Monday, October 25, 2010

Why Mozart Quartets?

Hi all. I am in the midst of a project to record the Mozart Flute Quartets, scheduled for January 2011.

I will perform them in New York this fall to prepare for the recording: Tues, Nov 30, Christ and St Stephen's Church, 120 West 69th Street, 8pm.

Here is the backstory of the project:
2 years ago, I bought a wooden headjoint, designed to fit on my silver flute. I had had some previous interest in wooden flutes for their dark and mellow sounds, but had no idea when I attended the NY Flute Fair that I would buy one that day. The maker is David Chu, from Boston, and I really fell for this particular one, made of boxwood. It blends effortlessly with (wooden) oboes and clarinets, and brings me to a sound world of earlier period music, yet it has plenty of guts when I want that.

I have since used it with success in both the Opera pit and Symphony concerts. I have played it on Gluck and Mozart operas, and on symphonic works of Mozart, Beethoven, Haydn, all the way up in time to Robert Schumann.

So my wooden headjoint and I were ready to do more together, and I reached out to a favorite New York violinist, Krista Feeney, to discuss the quartets. She alerted me to the fact that Mozart scored his D and C Major Quartets for flute, violin, viola and DOUBLEBASS, not cello. I had no idea! Apparently the bass was held in high regard back then, and was often featured in material we now routinely perform on cello. To our knowledge, noone has recorded the quartets with bass instead of cello. Krista's husband John Feeney is a terrific bass player, so we brought in an excellent violist and cellist (for the 2 non-bass quartets), and we were good to go. Krista also chooses to play on gut strings, not metal, which deepens and darkens the violin sound, and fits so nicely with my headjoint.

Playing throught the quartets with bass last spring was a revelation. The lower octave and added bass energy brought out a rustic-ness in the pieces, took them entirely out of the "salon" , and brought them into the vernacular folk music of the day.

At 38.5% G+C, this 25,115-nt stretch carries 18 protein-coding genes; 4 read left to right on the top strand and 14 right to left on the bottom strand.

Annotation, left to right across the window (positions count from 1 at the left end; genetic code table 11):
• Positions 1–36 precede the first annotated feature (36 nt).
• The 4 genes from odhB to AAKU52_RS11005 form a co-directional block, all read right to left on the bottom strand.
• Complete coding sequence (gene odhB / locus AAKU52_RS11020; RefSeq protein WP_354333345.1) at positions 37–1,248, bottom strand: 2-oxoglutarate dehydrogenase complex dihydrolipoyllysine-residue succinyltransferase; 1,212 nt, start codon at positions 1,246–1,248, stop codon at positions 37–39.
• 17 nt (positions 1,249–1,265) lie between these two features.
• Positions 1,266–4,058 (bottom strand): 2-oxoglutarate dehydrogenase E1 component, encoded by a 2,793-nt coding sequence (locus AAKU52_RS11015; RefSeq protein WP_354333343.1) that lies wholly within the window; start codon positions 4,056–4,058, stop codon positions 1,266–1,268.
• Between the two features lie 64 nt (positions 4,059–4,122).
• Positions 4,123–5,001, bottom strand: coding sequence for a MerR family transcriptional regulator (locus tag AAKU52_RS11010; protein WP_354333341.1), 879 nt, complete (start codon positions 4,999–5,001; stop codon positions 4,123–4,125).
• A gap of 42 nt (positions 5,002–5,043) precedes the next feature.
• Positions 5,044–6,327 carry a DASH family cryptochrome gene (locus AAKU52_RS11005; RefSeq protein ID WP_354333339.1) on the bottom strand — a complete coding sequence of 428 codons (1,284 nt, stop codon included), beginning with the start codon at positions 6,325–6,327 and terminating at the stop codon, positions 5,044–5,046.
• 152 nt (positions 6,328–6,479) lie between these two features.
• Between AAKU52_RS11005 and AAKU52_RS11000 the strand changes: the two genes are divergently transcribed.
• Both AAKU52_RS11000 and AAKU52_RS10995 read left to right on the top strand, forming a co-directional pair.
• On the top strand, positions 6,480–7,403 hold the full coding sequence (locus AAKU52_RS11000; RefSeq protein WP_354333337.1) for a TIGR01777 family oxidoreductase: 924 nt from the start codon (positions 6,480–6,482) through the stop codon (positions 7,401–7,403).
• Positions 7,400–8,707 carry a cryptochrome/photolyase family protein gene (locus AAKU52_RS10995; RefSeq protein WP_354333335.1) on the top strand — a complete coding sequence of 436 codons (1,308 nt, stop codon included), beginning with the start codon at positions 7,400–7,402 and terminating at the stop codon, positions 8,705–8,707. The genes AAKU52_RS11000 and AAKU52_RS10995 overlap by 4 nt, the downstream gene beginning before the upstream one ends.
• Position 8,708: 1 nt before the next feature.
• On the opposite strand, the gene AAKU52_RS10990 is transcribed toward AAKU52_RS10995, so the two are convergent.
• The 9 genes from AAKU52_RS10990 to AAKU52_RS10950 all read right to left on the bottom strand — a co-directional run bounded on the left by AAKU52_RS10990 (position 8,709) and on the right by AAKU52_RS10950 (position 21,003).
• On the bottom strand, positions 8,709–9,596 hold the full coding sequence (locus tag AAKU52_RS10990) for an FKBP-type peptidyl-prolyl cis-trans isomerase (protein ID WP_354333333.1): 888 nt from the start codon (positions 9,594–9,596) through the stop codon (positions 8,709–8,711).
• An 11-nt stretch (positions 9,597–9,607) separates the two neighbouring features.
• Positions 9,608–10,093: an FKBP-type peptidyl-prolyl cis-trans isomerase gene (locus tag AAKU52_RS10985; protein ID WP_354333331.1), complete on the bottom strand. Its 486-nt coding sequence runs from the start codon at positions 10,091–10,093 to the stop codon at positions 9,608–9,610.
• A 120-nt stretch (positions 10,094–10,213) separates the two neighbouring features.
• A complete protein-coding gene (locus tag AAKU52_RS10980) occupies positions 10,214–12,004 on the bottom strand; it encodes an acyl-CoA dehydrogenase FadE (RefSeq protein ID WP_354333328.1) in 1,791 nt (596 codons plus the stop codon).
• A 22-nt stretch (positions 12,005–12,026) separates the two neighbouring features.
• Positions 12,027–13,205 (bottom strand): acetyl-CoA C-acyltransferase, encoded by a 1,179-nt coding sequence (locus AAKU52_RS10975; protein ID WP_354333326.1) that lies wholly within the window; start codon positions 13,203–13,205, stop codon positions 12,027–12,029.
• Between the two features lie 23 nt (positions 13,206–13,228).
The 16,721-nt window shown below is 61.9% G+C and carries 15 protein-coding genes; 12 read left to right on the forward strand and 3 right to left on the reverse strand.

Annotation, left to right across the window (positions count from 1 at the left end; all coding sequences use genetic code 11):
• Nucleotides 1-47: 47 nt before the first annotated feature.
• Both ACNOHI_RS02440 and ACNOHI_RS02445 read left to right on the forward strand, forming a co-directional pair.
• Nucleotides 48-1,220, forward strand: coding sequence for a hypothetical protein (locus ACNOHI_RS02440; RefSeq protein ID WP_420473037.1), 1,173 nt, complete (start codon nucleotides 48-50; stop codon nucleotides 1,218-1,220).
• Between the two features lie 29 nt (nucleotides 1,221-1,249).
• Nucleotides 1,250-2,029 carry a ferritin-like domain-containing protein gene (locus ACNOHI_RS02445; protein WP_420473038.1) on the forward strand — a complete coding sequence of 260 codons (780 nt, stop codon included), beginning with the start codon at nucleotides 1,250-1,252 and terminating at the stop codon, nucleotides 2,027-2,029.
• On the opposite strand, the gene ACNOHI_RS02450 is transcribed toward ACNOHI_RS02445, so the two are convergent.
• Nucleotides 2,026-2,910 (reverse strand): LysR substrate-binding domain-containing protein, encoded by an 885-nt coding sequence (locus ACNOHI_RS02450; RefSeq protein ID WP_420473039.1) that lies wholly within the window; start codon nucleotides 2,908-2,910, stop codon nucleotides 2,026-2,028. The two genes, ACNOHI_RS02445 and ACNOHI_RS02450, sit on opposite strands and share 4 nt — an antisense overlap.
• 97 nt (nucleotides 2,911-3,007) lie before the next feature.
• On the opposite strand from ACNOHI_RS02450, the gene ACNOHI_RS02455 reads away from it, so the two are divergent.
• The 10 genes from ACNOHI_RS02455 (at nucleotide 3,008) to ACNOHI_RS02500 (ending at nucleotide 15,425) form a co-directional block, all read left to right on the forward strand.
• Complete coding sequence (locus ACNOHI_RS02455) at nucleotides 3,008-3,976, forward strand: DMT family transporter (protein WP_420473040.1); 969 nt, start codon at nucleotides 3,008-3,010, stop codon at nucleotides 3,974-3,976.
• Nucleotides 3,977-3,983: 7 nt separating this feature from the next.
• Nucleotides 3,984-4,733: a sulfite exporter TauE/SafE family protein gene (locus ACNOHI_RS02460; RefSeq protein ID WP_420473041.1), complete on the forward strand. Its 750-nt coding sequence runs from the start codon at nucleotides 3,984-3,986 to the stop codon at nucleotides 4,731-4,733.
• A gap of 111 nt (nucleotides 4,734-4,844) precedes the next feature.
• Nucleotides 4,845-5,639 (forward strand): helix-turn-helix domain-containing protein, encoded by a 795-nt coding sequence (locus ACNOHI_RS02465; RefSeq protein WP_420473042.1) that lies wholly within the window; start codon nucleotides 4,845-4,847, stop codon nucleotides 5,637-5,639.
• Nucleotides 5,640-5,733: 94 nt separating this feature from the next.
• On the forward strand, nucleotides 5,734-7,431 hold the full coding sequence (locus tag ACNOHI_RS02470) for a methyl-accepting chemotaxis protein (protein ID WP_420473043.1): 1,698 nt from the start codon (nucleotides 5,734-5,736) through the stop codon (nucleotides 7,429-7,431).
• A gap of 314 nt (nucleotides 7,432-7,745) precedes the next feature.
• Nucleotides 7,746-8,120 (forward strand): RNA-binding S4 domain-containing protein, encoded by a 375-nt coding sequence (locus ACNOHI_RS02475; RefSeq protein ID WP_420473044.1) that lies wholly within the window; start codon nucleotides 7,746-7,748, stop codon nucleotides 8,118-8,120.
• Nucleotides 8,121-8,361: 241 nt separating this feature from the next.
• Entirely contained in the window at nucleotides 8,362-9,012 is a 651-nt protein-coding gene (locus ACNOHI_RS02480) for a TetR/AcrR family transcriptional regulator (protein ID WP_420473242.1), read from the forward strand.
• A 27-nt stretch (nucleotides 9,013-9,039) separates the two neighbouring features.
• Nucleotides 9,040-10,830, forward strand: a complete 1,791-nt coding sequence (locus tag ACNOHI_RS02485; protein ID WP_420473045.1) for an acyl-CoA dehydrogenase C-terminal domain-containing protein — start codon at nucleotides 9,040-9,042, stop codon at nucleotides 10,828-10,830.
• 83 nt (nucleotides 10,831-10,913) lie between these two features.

Rehearsals this fall have been so stimulating. We talk about every musical aspect: tempo choices, ornamentation, character, phrasing, all is open for discussion. It is thrilling to get rid of years of cobwebs and programmed thinking about such familiar works. I believe our equipment choices allow us to access some of the flavor of earlier period sounds, but the result seems to me to be absolutely fresh and energized.

Funding a recording is always a challenge. The expenses are so numerous: fees for the studio rental, the engineer, my colleagues, the pressing and copying of the disc, publicity, marketing. Fortunately, there is a foundation available to allow interested people to help pay for the recording, tax-deductible. The foundation is the Classical Recoring Foundation, at classicalrecording Please visit their website and see what they are about.

Then, join us on Nov 30 for a trip back in time, hearing familiar works in a new way. And consider making a gift to help fund the CD. I feel it will be a meaningful project and am very enthused by it.

Monday, June 2, 2008

What I've been eating...

So I find this a great place for food!! Yesterday lunch was a traditional Korean meal, a sort of banquet, with many courses than just kept coming. There was a great simmered beef dish, with carrots and yams. There was a pumpkin soup to start. There were several diff noodles dishes, some with seafood, some with interesting vegetables. Plenty of small dishes, including the famous kimchee. (Every Korean restaurant makes their own, so it always tastes just a little bit different.) At the end a tofu hot pot, rather spicy, but delicious. Then fresh fruit!! The meals tend to have excellent balance-- the intense flavors of one dish balanced out by a much simpler broth, for example.

There is also very good italian-- albeit with a Korean feel. Thin crust pizzas, good pastas, but often the pasta while be spiced with more typical Asian spices. And their Tiramisu is light with strong coffee flavor, much fresher than many in New York.

Of course, because this is a fully globalized city, there are plenty of Tony Roma's, Burger King (serving a Bulgogi burger!), Pizza Hut(they like potato as a pizza topping), 7-11 and lots of other mini-marts, Coke and Pepsi, of course, and, yes, that's right, Starbucks!! Sometimes their take on "our" food is very strange: their is an "American" set breakfast menu offered at my hotel. It consists of a pretzel hot dog, a baked potato, some honey bread, a green salad, and a boiled egg.

They also like bakeries alot, and clearly use the French model for those. Lots of delicate breads and croissants, all exquisitely wrapped, and occasionally a green tea bread or cake, as well.

I had dinner the other night in a Korean barbeque restaurant, but did not want to bother with grilling my food, wanted something already prepared. The English writing on the menu was not particularly helpful, something like, "rice over mixed seasoned beef". The waitress spoke very little English, but was trying to send me a message of concern, pointing at various pictures on the menu. So my food arrives, and the beef is raw, alongside mushrooms, zucchini, with sticky rice that is to be added in. Not what I was expecting, and clearly what she was trying to tell me. It was rather delicious, actually, and loveliest of all is how she came over after about five minutes and asked, in fracturd English, "are you OK?"

American movies are here, like crazy. Indiana Jones, Ashton Kutcher, Cameron Diaz, Kung Fu Panda, Sex and the City starts soon. These will be in English, with Korean titles. Western looking models are used all over the advertisements-- it seems like whenever there is something to be sold, it's non-Koreans being shown.